Analysts warn alcohol and gambling businesses are causing harm to the population. Gambling clearly doesn’t encourage productive gains. To finance their habit, many gamblers commit crimes such as theft, sell their possessions and borrow from family, friends and loan sharks. Fraud and embezzlement are also common.

“Expenditures on alcohol and gambling drain the family financial status which makes the men fall short as family providers. It also reduces an individual’s ability to think rationally leading to reckless or violent behavior. It can also lead to suicide, which is common in Acholi sub-region,” said Ayaa.

There are also reports that sport-betting activities in Gulu have distracted university and secondary students from attending classes, leading to poor performances. Some of the students have reportedly lost their fees by gambling.

Martin Ojara Mapenduzi, the Gulu District chairperson, says the government needs to put in place a law that bars students from engaging in betting activities.

However, Ayaa disagrees, saying, “There are already by-laws, but the government is failing to implement these laws. We need to put in place strict legal and policy frameworks, and ensure these laws are enforced.”

Action needed

Transitional justice experts are calling on the government to double its efforts to address challenges faced in the transition period tin northern Uganda.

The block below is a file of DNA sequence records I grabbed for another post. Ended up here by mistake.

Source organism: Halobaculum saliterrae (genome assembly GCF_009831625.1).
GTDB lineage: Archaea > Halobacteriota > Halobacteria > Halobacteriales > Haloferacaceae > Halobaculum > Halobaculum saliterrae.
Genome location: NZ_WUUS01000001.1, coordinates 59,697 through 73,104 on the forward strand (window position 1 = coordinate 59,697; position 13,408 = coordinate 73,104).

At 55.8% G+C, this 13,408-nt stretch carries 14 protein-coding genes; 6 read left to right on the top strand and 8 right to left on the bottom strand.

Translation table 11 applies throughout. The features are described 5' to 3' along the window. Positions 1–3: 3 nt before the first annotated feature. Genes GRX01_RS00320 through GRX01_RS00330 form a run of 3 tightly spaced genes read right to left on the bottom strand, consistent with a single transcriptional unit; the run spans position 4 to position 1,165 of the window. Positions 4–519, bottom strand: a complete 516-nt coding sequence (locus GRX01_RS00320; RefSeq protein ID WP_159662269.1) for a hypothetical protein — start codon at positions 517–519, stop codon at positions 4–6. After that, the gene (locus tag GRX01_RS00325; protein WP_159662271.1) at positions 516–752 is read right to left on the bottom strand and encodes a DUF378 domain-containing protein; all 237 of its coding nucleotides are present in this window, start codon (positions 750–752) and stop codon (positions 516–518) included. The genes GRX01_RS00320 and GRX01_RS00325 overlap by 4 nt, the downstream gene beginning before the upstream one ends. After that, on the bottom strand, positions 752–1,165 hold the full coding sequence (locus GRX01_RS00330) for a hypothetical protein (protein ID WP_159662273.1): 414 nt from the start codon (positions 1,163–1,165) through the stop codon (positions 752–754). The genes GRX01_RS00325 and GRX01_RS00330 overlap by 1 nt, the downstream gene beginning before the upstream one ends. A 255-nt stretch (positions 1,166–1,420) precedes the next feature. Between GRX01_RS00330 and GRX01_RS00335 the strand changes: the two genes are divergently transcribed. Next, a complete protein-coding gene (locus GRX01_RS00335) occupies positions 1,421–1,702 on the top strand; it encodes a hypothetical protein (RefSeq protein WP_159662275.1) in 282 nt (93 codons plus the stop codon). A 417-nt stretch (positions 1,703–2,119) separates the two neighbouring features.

“Young people in northern Uganda are especially vulnerable because of the war and the gaps in education and employment that it brought,” Oryem Nyeko, communications and advocacy team leader of the Justice and Reconciliation Project, told The Uganda Record.

“The government and other actors need to find practical and constructive ways to fill these gaps, because otherwise things like gambling will [fill those gaps],” he said.

“Government is treating the symptoms instead of solving youth unemployment head-on. The YLP [Youth Livelihood Program] is ineffective. You need a whole overhaul of mind sets, teaching agriculture and attracting them from urban centers to the rural land to engage them in agriculture, not skilling or boda bodariding,” says Muto.


“We are aware of the post-conflict and transition challenges in northern Uganda. The government will continue to put programs and policies to proactively address youth unemployment, low education levels and low poverty levels,” an official from the Office of the Prime Minister, told Let’s Talk Uganda.

“Huge funds have been injected in the Peace, Recovery and Development Program, Northern Uganda Social Action Fund and Youth Livelihoods Program to respond to the reconstruction needs.”

The program being implemented under the Ministry of Gender, Labour and Social Development is designed as one of the government interventions in response to the high unemployment rate and poverty among the youth in the country.

The five-year 265 billion Uganda shillings (about US$100 million) program launched on 24 January 2014 and aims to empower the targeted youth to harness their socio-economic potential, increase self-employment opportunities and income levels.